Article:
Look Mommy Look
Imagine a child learning to ride a bike. He takes his hands off the bike handles and yells, “Look Mommy Look!” and then falls down. What is this child looking for from his mommy?
- Acceptance and acknowledgement for trying the best he can
- Encouragement when he falls down
- Recognition and praise for progress made
How does this situation relate to how we interact with our employees, teams and organizations? Is it really that different?
If we look at children and people, in general, do we really believe these things are true?
- Don’t our employees want to do a good job?
- Don’t they want to be helped and encouraged when they get stuck?
- Don’t they want to be accepted and acknowledged for who they are in all of their natural strengths and talents – and for the effort they have put forth?
So why don’t our organizations always behave this way and do a “good” job?
- Is it possible that some people are so used to getting berated and criticized when they make a mistake, that they have become conditioned to not ask for help and try to avoid taking any potential risks which could result in error – leading to lack of creativity and innovation.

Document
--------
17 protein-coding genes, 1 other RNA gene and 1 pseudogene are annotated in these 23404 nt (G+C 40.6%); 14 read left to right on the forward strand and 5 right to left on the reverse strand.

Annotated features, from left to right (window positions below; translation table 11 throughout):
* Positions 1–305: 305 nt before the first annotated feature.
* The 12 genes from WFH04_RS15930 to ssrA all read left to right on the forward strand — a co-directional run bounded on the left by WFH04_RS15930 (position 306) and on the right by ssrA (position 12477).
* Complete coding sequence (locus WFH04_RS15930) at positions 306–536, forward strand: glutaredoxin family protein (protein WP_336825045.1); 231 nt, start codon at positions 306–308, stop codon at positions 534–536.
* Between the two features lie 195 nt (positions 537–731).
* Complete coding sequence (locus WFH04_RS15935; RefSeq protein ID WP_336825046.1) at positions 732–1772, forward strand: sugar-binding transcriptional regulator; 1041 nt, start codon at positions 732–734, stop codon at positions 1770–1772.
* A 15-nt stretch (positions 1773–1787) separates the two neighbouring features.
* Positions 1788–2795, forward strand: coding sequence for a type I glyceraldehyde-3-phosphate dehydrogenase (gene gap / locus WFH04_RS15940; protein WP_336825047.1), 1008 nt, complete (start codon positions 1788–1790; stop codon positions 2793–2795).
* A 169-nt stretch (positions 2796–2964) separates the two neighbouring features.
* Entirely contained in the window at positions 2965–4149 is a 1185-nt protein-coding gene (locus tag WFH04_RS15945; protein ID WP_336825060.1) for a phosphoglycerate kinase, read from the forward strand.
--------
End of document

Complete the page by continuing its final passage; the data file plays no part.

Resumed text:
- Is it possible that they don’t feel valued so have no motivation to work hard because it doesn’t matter anyway?
- Is it possible that their managers assume they won’t do a good job anyway so that whatever they do is already filtered through a negative frame?
It can easily become a vicious cycle… unless we make a choice to be different and create a different environment. How can we avoid this cycle? Here are some ways to get started.
- “Look in the mirror.” Assess your current culture – what do you see? How rooted is it in your values? Is it real or desired? Be honest with yourself.
- “Dream.” Redefine the culture and environment you want to create.
- “Walk the talk.” Role model the behaviors you want to see that are consistent with your desired culture.